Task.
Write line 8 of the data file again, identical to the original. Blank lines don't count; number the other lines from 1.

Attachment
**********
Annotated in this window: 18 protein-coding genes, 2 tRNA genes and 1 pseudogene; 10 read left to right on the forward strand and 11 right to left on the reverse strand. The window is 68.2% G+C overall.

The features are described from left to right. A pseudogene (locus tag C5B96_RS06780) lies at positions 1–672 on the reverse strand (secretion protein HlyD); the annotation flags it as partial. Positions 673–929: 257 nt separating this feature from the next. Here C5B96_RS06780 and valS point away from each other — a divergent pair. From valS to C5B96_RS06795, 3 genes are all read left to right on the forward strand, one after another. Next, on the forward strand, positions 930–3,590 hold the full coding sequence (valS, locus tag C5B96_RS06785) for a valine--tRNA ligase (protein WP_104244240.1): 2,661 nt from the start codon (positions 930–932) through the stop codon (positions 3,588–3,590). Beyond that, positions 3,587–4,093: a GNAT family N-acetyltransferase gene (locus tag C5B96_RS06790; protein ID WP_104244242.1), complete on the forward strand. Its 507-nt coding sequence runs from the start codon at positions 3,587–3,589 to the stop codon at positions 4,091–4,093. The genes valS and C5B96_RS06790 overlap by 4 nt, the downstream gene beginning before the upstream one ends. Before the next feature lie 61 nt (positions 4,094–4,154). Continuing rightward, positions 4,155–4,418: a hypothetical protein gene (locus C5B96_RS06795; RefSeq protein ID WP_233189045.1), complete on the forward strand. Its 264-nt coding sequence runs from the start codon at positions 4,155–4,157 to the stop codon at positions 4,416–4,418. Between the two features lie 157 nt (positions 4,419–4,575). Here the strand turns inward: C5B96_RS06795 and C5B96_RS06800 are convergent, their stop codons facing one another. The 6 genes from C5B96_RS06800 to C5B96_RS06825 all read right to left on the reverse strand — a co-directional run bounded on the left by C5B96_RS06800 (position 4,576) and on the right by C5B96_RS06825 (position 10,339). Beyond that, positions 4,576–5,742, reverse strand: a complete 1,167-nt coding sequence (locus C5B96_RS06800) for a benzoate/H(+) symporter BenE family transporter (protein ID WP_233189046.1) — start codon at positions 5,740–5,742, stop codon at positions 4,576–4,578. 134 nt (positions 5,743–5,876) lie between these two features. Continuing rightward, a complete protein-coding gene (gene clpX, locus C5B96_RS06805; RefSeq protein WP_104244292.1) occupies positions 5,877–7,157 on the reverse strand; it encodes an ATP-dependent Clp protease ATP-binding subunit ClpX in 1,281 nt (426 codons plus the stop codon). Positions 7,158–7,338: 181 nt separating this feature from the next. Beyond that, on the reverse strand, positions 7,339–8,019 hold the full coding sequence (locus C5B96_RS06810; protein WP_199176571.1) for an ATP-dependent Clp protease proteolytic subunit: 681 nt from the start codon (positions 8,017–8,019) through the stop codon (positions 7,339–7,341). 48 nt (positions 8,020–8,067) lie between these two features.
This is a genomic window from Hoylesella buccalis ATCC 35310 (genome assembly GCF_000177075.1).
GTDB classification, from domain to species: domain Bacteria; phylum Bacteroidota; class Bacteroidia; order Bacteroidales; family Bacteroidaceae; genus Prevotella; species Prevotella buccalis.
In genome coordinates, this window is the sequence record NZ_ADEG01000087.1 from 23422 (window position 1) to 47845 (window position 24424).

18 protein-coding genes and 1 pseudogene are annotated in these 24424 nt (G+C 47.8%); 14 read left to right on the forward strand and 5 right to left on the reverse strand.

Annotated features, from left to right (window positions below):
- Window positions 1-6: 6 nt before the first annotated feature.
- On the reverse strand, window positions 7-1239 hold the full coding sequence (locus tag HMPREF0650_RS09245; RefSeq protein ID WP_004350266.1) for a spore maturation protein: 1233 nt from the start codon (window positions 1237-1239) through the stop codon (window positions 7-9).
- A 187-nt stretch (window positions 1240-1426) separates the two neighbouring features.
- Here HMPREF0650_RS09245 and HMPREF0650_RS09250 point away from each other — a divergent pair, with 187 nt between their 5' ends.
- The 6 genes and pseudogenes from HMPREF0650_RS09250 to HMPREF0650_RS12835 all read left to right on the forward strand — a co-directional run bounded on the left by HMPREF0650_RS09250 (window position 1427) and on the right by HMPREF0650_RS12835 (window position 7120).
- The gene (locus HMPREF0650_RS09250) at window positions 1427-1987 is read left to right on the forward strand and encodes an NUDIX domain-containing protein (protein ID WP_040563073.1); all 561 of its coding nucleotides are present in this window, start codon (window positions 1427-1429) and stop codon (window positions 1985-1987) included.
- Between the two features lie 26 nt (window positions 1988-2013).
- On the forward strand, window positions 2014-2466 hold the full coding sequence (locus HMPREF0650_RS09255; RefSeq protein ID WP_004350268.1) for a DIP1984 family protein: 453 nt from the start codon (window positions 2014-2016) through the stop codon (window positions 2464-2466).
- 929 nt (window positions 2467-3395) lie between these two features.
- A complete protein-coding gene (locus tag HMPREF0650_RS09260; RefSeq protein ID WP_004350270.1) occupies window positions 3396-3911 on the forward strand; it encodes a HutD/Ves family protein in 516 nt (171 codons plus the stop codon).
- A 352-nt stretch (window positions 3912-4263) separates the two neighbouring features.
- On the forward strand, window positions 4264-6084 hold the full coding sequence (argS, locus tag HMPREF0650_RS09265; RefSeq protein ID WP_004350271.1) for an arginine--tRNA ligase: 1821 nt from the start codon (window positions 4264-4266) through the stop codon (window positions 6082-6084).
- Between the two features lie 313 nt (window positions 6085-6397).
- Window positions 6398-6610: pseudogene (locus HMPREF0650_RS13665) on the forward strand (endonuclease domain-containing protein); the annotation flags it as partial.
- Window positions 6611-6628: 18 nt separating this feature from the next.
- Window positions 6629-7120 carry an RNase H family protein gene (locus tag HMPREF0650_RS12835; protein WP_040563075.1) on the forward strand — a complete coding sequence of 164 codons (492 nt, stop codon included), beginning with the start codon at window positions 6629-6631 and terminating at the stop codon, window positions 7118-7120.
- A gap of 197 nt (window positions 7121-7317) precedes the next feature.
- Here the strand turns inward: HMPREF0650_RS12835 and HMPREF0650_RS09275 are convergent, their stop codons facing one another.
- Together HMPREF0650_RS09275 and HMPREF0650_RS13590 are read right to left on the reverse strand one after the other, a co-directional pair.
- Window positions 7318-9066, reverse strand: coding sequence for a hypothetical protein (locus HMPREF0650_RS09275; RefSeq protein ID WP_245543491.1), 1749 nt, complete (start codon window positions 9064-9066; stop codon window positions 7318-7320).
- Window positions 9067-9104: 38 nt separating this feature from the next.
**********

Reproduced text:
- Window positions 1-6: 6 nt before the first annotated feature.